Homeless no longer allowed at LaGuardia at night – Metro US

Homeless no longer allowed at LaGuardia at night

Homeless no longer allowed at LaGuardia at night
Derek Mindler/Flickr

It just got harder being homeless in New York.

Following a report on CBS2, LaGuardia officials announced that the airport will conduct sweeps between 11:00 p.m. and 4:00 a.m., kicking out anyone without “good reason” to be at the transportation hub.

Ticketed passengers will, of course, be exempt from the sweeps.

In a press statement, the Port Authority announced that it “will close the LaGuardia terminal to all but ticketed passengers during late night hours.” The move is a reversal of airport policy following news reports this year detailing the plight of those living at the airport.

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In March, Carmen Keaton of Volunteers of America spoke with Bloomberg Business and explained the phenomenon of folks sleeping there in the terminal.

“It’s a public space,” Keaton told Bloomberg. “You have a place to bathe. You have a place to eat. You have a place to panhandle for money and a warm facility.” Keaton added that, unless people are creating a disturbance or nuisance, security would leave them alone.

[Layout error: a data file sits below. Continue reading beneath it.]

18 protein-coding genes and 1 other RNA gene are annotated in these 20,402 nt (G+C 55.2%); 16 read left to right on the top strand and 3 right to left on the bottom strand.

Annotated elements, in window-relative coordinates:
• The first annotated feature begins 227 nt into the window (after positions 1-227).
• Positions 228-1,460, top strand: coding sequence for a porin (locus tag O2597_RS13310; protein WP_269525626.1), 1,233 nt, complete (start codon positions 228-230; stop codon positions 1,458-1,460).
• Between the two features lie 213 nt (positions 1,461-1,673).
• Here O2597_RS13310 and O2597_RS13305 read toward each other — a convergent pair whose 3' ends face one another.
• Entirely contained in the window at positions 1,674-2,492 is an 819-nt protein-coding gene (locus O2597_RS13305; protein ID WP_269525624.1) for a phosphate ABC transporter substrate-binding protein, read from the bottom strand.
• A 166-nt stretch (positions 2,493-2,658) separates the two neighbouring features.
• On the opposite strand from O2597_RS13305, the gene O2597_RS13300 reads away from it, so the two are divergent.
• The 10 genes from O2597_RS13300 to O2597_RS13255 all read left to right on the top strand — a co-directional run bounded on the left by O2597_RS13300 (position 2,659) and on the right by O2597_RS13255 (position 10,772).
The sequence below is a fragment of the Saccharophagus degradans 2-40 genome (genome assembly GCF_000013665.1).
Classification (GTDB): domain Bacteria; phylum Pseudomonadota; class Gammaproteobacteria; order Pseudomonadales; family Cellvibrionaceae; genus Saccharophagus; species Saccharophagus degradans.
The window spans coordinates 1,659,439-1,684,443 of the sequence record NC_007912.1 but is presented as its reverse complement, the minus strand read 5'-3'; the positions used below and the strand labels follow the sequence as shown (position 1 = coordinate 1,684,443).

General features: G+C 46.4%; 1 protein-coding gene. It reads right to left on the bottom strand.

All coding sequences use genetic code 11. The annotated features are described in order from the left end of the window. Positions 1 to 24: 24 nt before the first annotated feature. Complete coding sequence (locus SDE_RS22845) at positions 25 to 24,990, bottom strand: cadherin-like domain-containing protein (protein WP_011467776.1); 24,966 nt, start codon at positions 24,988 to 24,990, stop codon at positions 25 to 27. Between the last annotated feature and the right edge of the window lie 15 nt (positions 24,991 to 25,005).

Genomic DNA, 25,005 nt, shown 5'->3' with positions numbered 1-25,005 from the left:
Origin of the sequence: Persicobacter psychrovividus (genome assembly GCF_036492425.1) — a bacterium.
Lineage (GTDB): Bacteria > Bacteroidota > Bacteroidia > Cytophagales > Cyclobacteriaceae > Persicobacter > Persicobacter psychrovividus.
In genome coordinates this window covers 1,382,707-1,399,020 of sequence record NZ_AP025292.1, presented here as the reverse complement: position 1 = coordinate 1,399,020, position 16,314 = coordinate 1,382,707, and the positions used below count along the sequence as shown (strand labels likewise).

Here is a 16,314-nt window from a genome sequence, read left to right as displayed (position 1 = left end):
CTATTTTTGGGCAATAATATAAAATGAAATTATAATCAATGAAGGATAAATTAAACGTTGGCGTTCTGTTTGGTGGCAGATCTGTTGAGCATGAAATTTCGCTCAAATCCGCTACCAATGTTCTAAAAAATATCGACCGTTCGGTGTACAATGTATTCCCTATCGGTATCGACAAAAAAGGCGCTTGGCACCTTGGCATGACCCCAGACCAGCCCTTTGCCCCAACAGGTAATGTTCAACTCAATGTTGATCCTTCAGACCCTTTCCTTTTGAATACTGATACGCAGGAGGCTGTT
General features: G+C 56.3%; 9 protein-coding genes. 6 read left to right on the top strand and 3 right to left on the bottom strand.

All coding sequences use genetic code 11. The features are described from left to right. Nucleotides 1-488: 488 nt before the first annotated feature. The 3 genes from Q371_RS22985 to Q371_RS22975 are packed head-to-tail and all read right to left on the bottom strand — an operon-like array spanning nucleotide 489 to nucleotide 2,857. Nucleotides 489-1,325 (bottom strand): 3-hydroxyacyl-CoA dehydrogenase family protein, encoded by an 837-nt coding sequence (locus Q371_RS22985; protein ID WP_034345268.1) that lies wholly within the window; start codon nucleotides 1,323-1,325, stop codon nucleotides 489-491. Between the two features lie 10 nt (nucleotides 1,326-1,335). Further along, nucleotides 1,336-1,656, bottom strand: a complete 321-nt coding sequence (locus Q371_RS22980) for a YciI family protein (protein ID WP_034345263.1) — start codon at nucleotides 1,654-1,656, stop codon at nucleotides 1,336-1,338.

That policy ends on Jan. 2.

One homeless man backed up Keaton’s account to CBS 2.

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“You’re much safer here than in a shelter,” he explained. “Because with all this stuff here, I can get knifed. I can have bedbugs on me, lice. I’m 68 years old. I don’t need the hassle. I sit and watch CNN all day.”

The New York Post reported that “squatters” were “taking over” the airport.

“The bums say they stay in the airport because they feel safer there than they do in city shelters,” the Post lamented.

The Port Authority’s policy change came amid a crisis the city has yet to effectivelyaddress. Earlier this week, Mayor Bill de Blasio announced a major overhaul of the city’s homelessness response in order to quell the epidemic.

It’s an uphill battle: The Coalition for the Homeless stated that New York’s municipal shelter population, now just under 60,000, is “86 percent higher than it was ten years ago.”

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